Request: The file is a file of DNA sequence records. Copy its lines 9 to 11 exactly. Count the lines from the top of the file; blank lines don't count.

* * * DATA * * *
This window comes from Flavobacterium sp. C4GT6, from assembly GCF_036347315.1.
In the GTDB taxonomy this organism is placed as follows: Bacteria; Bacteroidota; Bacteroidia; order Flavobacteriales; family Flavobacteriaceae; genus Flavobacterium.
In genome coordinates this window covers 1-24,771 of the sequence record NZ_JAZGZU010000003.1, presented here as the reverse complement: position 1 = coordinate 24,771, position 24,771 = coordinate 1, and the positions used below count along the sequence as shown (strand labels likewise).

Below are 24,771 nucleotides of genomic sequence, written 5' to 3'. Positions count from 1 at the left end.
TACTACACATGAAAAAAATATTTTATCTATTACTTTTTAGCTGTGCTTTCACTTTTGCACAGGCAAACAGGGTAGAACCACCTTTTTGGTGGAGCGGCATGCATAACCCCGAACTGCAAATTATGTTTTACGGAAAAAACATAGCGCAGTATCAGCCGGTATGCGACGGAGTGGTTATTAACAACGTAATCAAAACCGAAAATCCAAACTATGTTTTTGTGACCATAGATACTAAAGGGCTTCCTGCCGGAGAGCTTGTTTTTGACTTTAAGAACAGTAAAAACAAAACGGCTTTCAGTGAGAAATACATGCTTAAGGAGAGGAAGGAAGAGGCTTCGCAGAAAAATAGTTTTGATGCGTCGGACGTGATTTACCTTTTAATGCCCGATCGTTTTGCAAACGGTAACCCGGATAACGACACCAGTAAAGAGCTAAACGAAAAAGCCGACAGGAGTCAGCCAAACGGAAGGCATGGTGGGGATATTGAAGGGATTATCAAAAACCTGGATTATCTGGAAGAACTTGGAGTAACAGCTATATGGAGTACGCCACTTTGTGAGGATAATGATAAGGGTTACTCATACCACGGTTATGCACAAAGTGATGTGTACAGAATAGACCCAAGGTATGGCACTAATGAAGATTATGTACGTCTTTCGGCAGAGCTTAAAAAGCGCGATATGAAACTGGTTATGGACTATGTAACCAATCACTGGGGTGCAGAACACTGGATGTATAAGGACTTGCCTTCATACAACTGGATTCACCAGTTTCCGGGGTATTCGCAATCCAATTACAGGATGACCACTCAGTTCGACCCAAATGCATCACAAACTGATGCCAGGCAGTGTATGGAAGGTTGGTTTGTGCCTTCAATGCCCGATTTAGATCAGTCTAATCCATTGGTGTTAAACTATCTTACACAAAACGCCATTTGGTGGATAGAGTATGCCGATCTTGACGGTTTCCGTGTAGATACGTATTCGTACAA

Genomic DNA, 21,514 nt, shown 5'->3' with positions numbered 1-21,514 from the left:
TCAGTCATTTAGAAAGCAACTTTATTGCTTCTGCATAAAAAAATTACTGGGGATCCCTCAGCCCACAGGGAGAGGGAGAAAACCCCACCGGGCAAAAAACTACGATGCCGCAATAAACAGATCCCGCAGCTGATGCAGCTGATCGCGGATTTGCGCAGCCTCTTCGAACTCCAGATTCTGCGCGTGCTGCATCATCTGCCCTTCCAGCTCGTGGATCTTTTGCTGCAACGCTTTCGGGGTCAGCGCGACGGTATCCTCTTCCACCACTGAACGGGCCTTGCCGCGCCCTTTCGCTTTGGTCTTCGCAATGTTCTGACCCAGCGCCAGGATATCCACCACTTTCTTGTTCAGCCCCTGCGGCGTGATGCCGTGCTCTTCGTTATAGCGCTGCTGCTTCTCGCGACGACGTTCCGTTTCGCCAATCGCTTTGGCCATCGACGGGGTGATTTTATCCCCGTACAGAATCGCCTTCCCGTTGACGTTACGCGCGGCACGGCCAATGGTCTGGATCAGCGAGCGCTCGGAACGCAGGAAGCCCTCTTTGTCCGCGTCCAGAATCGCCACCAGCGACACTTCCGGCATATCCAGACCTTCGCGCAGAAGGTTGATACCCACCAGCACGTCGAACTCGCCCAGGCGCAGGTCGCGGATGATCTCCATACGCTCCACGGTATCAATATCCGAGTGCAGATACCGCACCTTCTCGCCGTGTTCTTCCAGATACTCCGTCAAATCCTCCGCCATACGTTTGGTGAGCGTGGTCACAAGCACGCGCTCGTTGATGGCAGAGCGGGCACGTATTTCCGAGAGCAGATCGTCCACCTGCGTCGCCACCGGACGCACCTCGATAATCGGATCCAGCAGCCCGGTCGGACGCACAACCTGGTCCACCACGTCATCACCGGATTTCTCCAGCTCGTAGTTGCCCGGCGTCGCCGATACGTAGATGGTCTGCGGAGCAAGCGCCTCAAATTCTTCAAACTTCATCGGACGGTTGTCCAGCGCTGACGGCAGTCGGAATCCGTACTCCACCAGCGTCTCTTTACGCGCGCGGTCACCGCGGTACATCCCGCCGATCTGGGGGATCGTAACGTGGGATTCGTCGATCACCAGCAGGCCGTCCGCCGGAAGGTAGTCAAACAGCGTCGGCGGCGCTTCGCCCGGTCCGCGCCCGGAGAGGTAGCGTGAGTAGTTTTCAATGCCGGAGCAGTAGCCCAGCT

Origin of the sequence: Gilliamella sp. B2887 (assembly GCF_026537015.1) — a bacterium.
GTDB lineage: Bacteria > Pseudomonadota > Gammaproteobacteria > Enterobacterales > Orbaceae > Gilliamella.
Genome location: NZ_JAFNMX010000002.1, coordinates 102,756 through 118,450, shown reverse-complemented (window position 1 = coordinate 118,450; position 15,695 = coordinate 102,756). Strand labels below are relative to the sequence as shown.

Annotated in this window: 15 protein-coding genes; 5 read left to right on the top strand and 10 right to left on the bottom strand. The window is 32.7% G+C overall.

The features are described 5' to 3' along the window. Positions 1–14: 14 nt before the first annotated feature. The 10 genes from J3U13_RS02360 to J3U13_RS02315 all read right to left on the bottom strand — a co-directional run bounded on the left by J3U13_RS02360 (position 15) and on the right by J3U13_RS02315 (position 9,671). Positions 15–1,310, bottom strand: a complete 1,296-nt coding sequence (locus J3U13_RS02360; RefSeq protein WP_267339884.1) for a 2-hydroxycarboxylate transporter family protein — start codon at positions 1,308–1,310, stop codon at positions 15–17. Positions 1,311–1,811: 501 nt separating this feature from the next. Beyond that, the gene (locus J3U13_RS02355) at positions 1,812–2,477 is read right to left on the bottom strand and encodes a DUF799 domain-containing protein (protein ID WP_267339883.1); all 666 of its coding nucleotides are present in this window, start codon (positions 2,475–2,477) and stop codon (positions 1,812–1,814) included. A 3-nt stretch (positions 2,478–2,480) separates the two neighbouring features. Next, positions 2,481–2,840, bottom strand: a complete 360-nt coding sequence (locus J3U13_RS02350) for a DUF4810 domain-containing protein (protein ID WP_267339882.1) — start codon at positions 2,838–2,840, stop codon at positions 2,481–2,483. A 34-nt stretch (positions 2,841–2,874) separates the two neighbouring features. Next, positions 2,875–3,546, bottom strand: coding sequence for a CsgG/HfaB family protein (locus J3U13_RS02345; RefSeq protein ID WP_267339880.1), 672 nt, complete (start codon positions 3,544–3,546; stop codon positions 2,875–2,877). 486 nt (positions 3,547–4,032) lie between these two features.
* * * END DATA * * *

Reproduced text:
GTDB lineage: Bacteria > Pseudomonadota > Gammaproteobacteria > Enterobacterales > Orbaceae > Gilliamella.
Genome location: NZ_JAFNMX010000002.1, coordinates 102,756 through 118,450, shown reverse-complemented (window position 1 = coordinate 118,450; position 15,695 = coordinate 102,756). Strand labels below are relative to the sequence as shown.

Annotated in this window: 15 protein-coding genes; 5 read left to right on the top strand and 10 right to left on the bottom strand. The window is 32.7% G+C overall.